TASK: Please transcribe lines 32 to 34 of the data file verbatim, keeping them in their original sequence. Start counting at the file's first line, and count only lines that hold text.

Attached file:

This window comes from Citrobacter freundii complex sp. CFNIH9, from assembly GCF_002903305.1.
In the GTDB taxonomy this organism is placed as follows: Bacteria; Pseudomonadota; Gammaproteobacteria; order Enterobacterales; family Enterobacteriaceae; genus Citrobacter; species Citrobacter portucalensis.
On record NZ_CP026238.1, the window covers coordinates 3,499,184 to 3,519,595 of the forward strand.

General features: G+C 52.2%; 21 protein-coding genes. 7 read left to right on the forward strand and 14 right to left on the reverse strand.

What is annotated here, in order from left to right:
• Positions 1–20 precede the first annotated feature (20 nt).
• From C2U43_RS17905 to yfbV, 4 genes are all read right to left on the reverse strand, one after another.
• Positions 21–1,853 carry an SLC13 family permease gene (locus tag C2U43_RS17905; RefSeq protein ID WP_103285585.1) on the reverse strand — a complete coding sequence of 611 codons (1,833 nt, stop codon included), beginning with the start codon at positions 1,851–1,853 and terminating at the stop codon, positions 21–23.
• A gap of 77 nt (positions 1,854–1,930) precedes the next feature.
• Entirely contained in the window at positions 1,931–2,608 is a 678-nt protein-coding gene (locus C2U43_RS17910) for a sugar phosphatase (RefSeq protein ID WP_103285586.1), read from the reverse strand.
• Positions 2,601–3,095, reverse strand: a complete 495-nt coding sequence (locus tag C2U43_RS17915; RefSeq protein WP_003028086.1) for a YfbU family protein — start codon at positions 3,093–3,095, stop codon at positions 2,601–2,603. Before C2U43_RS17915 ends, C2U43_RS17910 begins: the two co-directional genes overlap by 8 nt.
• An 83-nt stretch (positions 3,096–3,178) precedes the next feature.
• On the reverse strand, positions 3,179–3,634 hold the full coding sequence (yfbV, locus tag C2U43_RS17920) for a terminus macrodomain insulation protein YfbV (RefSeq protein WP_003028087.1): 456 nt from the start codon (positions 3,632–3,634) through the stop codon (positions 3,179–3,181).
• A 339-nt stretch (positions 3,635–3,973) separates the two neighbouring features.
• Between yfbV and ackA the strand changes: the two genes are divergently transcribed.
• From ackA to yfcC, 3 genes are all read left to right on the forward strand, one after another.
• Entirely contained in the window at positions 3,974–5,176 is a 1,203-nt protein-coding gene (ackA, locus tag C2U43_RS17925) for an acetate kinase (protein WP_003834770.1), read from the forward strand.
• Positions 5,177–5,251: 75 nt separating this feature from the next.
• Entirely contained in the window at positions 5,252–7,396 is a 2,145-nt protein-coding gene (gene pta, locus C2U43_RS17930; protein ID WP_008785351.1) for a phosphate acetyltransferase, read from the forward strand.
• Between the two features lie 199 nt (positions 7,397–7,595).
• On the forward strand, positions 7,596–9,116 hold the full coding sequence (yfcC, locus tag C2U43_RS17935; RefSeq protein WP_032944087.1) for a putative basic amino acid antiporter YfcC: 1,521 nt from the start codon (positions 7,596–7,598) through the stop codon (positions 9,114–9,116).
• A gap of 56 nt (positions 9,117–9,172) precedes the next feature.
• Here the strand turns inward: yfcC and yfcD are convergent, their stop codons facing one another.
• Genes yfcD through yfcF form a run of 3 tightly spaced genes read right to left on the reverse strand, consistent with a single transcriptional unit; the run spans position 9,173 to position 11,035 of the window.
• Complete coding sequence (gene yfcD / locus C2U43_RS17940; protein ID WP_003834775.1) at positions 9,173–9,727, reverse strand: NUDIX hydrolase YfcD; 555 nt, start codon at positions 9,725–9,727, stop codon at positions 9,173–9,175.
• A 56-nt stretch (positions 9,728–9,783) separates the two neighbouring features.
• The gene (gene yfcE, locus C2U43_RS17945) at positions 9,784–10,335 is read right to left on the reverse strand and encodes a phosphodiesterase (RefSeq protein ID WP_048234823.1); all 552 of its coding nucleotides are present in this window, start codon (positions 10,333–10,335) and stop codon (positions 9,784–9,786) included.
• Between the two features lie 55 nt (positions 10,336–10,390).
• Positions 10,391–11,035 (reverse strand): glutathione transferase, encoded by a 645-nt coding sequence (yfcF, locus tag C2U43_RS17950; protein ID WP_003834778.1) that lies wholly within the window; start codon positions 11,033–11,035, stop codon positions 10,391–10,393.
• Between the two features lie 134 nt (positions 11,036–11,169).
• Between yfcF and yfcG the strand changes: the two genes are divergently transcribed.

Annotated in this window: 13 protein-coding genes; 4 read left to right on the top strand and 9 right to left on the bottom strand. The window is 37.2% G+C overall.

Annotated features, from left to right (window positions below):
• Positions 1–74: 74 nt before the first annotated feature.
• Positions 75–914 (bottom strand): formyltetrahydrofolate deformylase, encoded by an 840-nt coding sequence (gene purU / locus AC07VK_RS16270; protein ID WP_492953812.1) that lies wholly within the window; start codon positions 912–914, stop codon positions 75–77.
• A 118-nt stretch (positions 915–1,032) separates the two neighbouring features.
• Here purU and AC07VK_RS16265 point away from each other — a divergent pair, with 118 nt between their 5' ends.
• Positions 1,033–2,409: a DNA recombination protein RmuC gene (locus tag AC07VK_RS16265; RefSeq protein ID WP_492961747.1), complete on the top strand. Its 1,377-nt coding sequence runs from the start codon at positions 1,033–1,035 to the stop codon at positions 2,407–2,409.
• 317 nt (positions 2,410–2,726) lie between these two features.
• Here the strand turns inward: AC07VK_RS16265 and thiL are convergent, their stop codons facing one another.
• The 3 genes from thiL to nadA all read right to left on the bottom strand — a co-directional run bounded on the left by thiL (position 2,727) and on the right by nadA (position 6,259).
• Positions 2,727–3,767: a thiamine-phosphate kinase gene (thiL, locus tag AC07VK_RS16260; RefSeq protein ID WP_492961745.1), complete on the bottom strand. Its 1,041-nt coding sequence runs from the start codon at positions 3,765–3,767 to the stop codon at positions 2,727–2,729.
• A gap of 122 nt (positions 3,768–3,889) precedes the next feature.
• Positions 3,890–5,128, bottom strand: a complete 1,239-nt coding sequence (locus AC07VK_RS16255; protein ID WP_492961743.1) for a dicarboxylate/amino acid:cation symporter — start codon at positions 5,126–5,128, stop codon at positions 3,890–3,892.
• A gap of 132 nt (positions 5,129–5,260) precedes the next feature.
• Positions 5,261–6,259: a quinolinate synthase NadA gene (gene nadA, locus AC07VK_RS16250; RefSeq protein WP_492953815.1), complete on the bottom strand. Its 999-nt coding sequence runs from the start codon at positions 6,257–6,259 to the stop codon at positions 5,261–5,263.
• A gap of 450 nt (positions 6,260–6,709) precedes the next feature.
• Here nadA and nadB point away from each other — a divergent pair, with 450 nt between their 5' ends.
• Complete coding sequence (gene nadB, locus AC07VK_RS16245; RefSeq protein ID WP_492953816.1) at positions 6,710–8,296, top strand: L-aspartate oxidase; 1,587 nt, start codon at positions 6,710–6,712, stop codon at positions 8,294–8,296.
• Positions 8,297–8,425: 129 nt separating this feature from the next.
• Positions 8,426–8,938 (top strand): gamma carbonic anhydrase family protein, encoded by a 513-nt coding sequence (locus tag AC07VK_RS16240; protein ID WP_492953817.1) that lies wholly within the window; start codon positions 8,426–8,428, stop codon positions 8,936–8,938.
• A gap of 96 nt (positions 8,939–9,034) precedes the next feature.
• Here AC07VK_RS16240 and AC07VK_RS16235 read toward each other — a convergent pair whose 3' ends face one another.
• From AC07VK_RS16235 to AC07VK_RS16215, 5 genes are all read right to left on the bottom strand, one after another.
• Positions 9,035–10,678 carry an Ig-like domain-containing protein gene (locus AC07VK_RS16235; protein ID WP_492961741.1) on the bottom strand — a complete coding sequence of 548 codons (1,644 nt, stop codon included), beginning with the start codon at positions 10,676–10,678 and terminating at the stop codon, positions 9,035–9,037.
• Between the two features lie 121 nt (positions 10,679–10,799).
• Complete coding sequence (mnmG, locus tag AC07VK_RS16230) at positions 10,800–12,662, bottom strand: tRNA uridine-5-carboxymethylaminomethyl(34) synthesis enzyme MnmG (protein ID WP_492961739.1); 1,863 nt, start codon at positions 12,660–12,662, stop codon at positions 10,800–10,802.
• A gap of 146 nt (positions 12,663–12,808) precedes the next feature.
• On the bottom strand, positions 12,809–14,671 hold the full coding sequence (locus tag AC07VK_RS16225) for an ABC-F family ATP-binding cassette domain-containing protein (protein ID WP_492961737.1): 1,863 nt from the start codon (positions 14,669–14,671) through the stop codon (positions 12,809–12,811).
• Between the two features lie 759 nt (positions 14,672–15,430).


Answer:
Annotated in this window: 13 protein-coding genes; 4 read left to right on the top strand and 9 right to left on the bottom strand. The window is 37.2% G+C overall.

Annotated features, from left to right (window positions below):
• Positions 1–74: 74 nt before the first annotated feature.